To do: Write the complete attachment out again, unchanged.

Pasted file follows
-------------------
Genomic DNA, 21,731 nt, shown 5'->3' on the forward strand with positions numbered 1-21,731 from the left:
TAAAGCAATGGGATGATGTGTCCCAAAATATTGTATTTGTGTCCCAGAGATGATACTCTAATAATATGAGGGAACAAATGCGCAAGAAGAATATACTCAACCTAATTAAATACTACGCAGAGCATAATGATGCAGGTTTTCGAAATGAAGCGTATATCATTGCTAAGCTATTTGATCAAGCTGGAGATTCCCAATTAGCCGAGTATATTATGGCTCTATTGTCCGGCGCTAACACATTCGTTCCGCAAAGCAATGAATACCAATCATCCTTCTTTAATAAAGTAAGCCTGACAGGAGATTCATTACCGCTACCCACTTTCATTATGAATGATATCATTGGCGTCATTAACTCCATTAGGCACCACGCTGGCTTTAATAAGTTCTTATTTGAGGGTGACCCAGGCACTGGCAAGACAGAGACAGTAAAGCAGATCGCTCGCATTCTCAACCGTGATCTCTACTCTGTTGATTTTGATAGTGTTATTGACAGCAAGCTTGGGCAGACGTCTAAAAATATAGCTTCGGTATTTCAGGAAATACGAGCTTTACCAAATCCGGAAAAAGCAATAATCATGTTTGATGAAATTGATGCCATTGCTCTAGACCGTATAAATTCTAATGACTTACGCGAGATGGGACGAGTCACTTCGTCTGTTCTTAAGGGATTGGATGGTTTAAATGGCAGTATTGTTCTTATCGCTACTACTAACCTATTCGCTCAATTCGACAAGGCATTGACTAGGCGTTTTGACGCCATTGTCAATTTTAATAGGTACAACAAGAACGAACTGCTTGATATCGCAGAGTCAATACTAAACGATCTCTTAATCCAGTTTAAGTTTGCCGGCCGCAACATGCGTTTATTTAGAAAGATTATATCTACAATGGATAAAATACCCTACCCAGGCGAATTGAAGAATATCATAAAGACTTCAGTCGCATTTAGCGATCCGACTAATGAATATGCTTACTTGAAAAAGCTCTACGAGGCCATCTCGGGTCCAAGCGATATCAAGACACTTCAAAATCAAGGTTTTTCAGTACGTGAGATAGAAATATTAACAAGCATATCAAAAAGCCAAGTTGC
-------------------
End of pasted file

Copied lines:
Genomic DNA, 21,731 nt, shown 5'->3' on the forward strand with positions numbered 1-21,731 from the left:
TAAAGCAATGGGATGATGTGTCCCAAAATATTGTATTTGTGTCCCAGAGATGATACTCTAATAATATGAGGGAACAAATGCGCAAGAAGAATATACTCAACCTAATTAAATACTACGCAGAGCATAATGATGCAGGTTTTCGAAATGAAGCGTATATCATTGCTAAGCTATTTGATCAAGCTGGAGATTCCCAATTAGCCGAGTATATTATGGCTCTATTGTCCGGCGCTAACACATTCGTTCCGCAAAGCAATGAATACCAATCATCCTTCTTTAATAAAGTAAGCCTGACAGGAGATTCATTACCGCTACCCACTTTCATTATGAATGATATCATTGGCGTCATTAACTCCATTAGGCACCACGCTGGCTTTAATAAGTTCTTATTTGAGGGTGACCCAGGCACTGGCAAGACAGAGACAGTAAAGCAGATCGCTCGCATTCTCAACCGTGATCTCTACTCTGTTGATTTTGATAGTGTTATTGACAGCAAGCTTGGGCAGACGTCTAAAAATATAGCTTCGGTATTTCAGGAAATACGAGCTTTACCAAATCCGGAAAAAGCAATAATCATGTTTGATGAAATTGATGCCATTGCTCTAGACCGTATAAATTCTAATGACTTACGCGAGATGGGACGAGTCACTTCGTCTGTTCTTAAGGGATTGGATGGTTTAAATGGCAGTATTGTTCTTATCGCTACTACTAACCTATTCGCTCAATTCGACAAGGCATTGACTAGGCGTTTTGACGCCATTGTCAATTTTAATAGGTACAACAAGAACGAACTGCTTGATATCGCAGAGTCAATACTAAACGATCTCTTAATCCAGTTTAAGTTTGCCGGCCGCAACATGCGTTTATTTAGAAAGATTATATCTACAATGGATAAAATACCCTACCCAGGCGAATTGAAGAATATCATAAAGACTTCAGTCGCATTTAGCGATCCGACTAATGAATATGCTTACTTGAAAAAGCTCTACGAGGCCATCTCGGGTCCAAGCGATATCAAGACACTTCAAAATCAAGGTTTTTCAGTACGTGAGATAGAAATATTAACAAGCATATCAAAAAGCCAAGTTGC